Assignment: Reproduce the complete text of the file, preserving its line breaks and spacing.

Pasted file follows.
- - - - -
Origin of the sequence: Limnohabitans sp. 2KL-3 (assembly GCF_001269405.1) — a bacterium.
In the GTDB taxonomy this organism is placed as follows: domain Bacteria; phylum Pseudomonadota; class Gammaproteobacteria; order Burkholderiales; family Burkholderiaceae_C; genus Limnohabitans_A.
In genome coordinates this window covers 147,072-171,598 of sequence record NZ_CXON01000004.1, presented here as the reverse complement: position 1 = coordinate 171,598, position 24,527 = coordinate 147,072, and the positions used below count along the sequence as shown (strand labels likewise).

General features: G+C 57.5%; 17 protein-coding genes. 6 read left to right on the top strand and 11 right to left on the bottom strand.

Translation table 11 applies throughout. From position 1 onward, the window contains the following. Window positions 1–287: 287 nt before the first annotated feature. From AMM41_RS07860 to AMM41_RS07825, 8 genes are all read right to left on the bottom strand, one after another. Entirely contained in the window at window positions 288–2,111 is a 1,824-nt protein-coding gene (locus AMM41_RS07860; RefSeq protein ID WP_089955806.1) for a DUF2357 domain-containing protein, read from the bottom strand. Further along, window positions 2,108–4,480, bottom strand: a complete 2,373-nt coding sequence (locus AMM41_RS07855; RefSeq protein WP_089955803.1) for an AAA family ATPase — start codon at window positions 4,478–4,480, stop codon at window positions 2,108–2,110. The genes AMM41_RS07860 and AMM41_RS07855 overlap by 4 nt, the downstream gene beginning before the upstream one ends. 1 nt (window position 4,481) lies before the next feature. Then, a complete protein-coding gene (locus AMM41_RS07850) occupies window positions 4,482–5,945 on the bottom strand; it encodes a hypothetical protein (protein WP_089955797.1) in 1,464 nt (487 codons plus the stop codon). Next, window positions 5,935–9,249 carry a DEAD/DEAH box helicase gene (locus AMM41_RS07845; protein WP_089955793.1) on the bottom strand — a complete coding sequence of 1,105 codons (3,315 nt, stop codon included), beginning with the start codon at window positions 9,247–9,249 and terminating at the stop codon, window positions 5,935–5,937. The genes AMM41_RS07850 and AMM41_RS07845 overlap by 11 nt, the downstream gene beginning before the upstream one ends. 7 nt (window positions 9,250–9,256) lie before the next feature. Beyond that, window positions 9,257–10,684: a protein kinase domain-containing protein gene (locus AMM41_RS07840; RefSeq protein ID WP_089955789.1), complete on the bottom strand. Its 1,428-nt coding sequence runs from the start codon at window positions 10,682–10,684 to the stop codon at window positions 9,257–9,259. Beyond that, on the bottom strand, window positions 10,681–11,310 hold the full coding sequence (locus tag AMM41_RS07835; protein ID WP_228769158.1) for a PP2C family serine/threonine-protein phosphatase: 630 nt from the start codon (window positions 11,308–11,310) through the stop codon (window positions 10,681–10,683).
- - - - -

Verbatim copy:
Origin of the sequence: Limnohabitans sp. 2KL-3 (assembly GCF_001269405.1) — a bacterium.
In the GTDB taxonomy this organism is placed as follows: domain Bacteria; phylum Pseudomonadota; class Gammaproteobacteria; order Burkholderiales; family Burkholderiaceae_C; genus Limnohabitans_A.
In genome coordinates this window covers 147,072-171,598 of sequence record NZ_CXON01000004.1, presented here as the reverse complement: position 1 = coordinate 171,598, position 24,527 = coordinate 147,072, and the positions used below count along the sequence as shown (strand labels likewise).

General features: G+C 57.5%; 17 protein-coding genes. 6 read left to right on the top strand and 11 right to left on the bottom strand.

Translation table 11 applies throughout. From position 1 onward, the window contains the following. Window positions 1–287: 287 nt before the first annotated feature. From AMM41_RS07860 to AMM41_RS07825, 8 genes are all read right to left on the bottom strand, one after another. Entirely contained in the window at window positions 288–2,111 is a 1,824-nt protein-coding gene (locus AMM41_RS07860; RefSeq protein ID WP_089955806.1) for a DUF2357 domain-containing protein, read from the bottom strand. Further along, window positions 2,108–4,480, bottom strand: a complete 2,373-nt coding sequence (locus AMM41_RS07855; RefSeq protein WP_089955803.1) for an AAA family ATPase — start codon at window positions 4,478–4,480, stop codon at window positions 2,108–2,110. The genes AMM41_RS07860 and AMM41_RS07855 overlap by 4 nt, the downstream gene beginning before the upstream one ends. 1 nt (window position 4,481) lies before the next feature. Then, a complete protein-coding gene (locus AMM41_RS07850) occupies window positions 4,482–5,945 on the bottom strand; it encodes a hypothetical protein (protein WP_089955797.1) in 1,464 nt (487 codons plus the stop codon). Next, window positions 5,935–9,249 carry a DEAD/DEAH box helicase gene (locus AMM41_RS07845; protein WP_089955793.1) on the bottom strand — a complete coding sequence of 1,105 codons (3,315 nt, stop codon included), beginning with the start codon at window positions 9,247–9,249 and terminating at the stop codon, window positions 5,935–5,937. The genes AMM41_RS07850 and AMM41_RS07845 overlap by 11 nt, the downstream gene beginning before the upstream one ends. 7 nt (window positions 9,250–9,256) lie before the next feature. Beyond that, window positions 9,257–10,684: a protein kinase domain-containing protein gene (locus AMM41_RS07840; RefSeq protein ID WP_089955789.1), complete on the bottom strand. Its 1,428-nt coding sequence runs from the start codon at window positions 10,682–10,684 to the stop codon at window positions 9,257–9,259. Beyond that, on the bottom strand, window positions 10,681–11,310 hold the full coding sequence (locus tag AMM41_RS07835; protein ID WP_228769158.1) for a PP2C family serine/threonine-protein phosphatase: 630 nt from the start codon (window positions 11,308–11,310) through the stop codon (window positions 10,681–10,683).